Trip Highlights: Indian Yellow-nosed Albatross and Northern and Southern Giant Petrels.
The sunrise on Saturday 10 August was a bright pink across the eastern sky and snow was visible on the mountains east of Cape Town after the recent cold front. The sea was calm as we boarded the Cape Town Pelagics trip out of Simon's Town harbour with Dalton Gibbs our pelagic guide. In the harbour were lines of Cape Cormorant, accompanied by Kelp Gulls and Hartlaub's Gulls on the harbour buoy lines. A single Grey Heron made an appearance. Once out of the harbour we were able to travel at speed and soon saw African Penguins along the shoreline preparing to go hunting. A few Swift Terns and some Cape Gannet followed us out to Cape Point where we stopped to take in the early morning view and check in via radio where the trawlers might be located.
At Cape Point we soon picked up White-chinned Petrels amongst a flock of Swift Tern that were feeding and following Yellowfin tuna hunting bait fish. Sooty Shearwaters soon arrived to join this group and we had several minutes of these birds around the boat. We headed further out to sea, finding Shy Albatross and a several Wilson's Storm Petrels. We passed some large tankers and then at the 18 N mile mark we picked up a promising radar contact on the monitor and headed in that direction. It turned out to be the Compass Challenger; a stern trawler that we decided was named as such due to its ability to either travel all over the ocean or to regularly get lost.
This trawler was not processing any catch, but she was, never-the-less, being followed by plenty of birds and ever hopeful Cape Fur Seals. We found a number of Black-browed Albatross and then Indian Yellow-nosed Albatross. Sub-Antarctic Skua and Pintado Petrels were about in promising numbers as well as a few hundred Cape Gannet and Kelp Gulls which had flown out from the mainland. We picked up a Southern Giant Petrel amongst the mix of birds.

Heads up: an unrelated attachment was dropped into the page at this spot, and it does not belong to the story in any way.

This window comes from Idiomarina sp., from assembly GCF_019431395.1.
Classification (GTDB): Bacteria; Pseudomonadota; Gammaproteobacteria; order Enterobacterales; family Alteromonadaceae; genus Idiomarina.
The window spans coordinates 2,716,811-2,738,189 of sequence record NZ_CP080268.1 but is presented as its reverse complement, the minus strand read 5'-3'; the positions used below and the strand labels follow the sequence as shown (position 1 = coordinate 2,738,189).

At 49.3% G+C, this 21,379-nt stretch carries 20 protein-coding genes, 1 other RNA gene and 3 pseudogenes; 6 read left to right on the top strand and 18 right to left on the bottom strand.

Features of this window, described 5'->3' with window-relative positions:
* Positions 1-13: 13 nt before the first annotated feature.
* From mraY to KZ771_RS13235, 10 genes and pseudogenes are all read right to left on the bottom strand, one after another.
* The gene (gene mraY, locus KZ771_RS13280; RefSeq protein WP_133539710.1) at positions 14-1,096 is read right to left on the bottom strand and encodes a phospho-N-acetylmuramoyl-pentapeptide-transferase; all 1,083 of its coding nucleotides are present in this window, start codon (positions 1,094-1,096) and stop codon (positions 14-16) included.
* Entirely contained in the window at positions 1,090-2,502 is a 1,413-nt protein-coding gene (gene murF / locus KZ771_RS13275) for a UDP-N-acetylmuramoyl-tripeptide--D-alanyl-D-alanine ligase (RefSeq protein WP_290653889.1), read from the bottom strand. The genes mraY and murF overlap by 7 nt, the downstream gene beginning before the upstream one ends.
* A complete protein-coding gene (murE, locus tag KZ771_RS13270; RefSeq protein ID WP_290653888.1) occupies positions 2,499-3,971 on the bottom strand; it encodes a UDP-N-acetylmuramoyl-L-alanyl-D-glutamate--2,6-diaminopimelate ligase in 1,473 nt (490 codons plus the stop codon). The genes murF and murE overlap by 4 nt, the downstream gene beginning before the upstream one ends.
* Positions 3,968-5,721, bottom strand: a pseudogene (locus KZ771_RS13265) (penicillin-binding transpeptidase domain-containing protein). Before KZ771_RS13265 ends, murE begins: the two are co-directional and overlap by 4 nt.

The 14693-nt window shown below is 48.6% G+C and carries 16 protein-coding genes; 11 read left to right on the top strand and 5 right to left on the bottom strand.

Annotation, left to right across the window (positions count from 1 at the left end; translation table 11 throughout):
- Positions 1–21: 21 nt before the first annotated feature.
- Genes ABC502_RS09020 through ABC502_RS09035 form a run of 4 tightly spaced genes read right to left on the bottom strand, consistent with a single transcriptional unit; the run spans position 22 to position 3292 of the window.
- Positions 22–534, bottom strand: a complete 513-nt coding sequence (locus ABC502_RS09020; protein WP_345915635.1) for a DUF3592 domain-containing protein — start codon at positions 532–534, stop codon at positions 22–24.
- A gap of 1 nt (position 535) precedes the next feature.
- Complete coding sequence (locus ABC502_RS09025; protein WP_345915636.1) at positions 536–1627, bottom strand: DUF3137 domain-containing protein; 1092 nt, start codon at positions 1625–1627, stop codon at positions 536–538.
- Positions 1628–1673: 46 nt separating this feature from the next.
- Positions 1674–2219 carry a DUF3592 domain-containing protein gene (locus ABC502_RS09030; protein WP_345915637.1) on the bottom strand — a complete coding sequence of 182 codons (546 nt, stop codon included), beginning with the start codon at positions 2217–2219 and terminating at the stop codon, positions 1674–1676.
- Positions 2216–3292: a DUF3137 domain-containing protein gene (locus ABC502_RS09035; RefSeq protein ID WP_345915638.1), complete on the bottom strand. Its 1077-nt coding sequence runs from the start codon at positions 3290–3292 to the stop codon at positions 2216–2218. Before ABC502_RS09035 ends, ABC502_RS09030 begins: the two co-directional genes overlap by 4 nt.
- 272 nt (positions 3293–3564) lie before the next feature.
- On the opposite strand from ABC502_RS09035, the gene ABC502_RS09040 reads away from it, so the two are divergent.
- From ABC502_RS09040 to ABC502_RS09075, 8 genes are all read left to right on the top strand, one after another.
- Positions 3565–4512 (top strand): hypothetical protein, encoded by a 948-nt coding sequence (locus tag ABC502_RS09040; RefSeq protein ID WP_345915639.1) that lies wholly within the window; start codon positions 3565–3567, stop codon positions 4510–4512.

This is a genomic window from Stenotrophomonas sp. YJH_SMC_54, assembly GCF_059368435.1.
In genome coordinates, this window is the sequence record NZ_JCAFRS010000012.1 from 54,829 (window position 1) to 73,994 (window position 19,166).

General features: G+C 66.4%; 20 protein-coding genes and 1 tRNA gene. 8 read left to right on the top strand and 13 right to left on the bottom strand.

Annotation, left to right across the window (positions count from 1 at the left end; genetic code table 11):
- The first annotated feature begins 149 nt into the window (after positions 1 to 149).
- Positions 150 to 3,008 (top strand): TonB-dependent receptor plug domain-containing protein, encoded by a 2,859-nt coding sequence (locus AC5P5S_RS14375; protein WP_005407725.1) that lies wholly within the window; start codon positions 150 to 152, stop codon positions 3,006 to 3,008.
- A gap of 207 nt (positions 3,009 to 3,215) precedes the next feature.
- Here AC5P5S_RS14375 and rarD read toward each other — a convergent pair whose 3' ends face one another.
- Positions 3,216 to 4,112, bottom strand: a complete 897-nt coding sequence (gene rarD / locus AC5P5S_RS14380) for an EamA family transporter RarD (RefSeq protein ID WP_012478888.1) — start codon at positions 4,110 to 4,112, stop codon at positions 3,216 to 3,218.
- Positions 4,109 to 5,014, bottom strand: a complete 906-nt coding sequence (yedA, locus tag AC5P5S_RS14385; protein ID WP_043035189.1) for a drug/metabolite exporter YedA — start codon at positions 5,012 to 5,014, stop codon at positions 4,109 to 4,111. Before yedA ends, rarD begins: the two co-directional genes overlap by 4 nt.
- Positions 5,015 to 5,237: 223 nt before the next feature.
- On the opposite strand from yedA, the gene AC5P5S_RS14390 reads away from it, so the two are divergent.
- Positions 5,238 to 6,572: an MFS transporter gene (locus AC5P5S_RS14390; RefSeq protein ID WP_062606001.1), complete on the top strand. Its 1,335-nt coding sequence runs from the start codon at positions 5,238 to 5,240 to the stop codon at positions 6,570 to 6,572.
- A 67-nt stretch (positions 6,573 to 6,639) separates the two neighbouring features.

We stayed behind the trawler until she lifted her nets, which drew in a mass of birds which descended on the net as it reached the surface. Seals climbed onto the net bag as Cape Gannets rained from the skies around them and Shy and Black-browed Albatross grabbed bits of fish off the surface. Sub-Antarctic Skuas chased Kelp Gulls for food and amongst all of this an Indian Yellow-nosed Albatross entered the fray. With its catch in, the trawler turned to the south and started processing fish, dropping fish heads and entrails overboard. We followed this food trail, which allowed us to closely follow the birds. We picked up a Northern Giant Petrel and closer views of Indian Yellow-nosed Albatross.
After a while the trawler had dropped her nets and the number of birds decreased, we settled down for an excellent lunch at sea. During this time we 'launched' a 5kg chum block to see what it would draw to our boat. Unfortunately this quickly got taken by a hungry seal so we had to contend with views of White-chinned Petrels.
With lunch over we headed back to land and entering False Bay we crossed the Bay to see the Castle Rock cormorant colony. Here we found White-breasted, Cape Cormorants, and Bank Cormorants and the adjacent rocks held Cape Fur Seals in different age classes.
Back in Simon's Town harbour we picked several Crowned Cormorants on a moored boat to complete this group for the day.
Bird species seen and approximate numbers:
Swift Tern - coastal
Hartlaub's Gull - coastal
Cape Gull - coastal
Cape Cormorant - coastal
Bank Cormorant - coastal
White-breasted Cormorant - coastal
Crowned Cormorant - coastal
African Penguin - coastal
African Black Oystercatchers - 1
Cape Gannet - coastal & pelagic - 200
Sub-Antarctic Skua - 15
White-chinned Petrel - 100
Pintado Petrel - 75
Southern Giant Petrel - 2
Northern Giant Petrel - 1
Sooty Shearwater - 200
Shy Albatross - 75
Black-browed Albatross - 50
Indian Yellow-nosed Albatross - 3
Wilson's Storm Petrel - 20
Cape Fur Seal
A message from Cape Town Pelagics:
A huge thank you to our experienced skippers who are
able to safely lead us to the best birding areas and
skillfully manoeuvre the boat into just the best position
while all on board are busy concentrating on the birds!
Coordinating a pelagic trip over a year in advance
with guests from all across South Africa and different
countries around the world requires an organised office
team. We thank them for their special eye for detail
- and for the sometimes last-minute rearrangements
and frustration if the weather delays the trip to
another day! Our biggest thank-you is to our Cape
Town Pelagics guides who take time out of their work,
often involving seabirds and conservation, and time
away from their families, to provide our guests with
a world-class birding experience. Cape Town Pelagics
donates all it profits to seabirds, and so all the
participants who join the trip make a contribution
towards bird research and conservation - a big thank
you from all of us.
Trip Report by Cape Town Pelagics
guide Dalton Gibbs.
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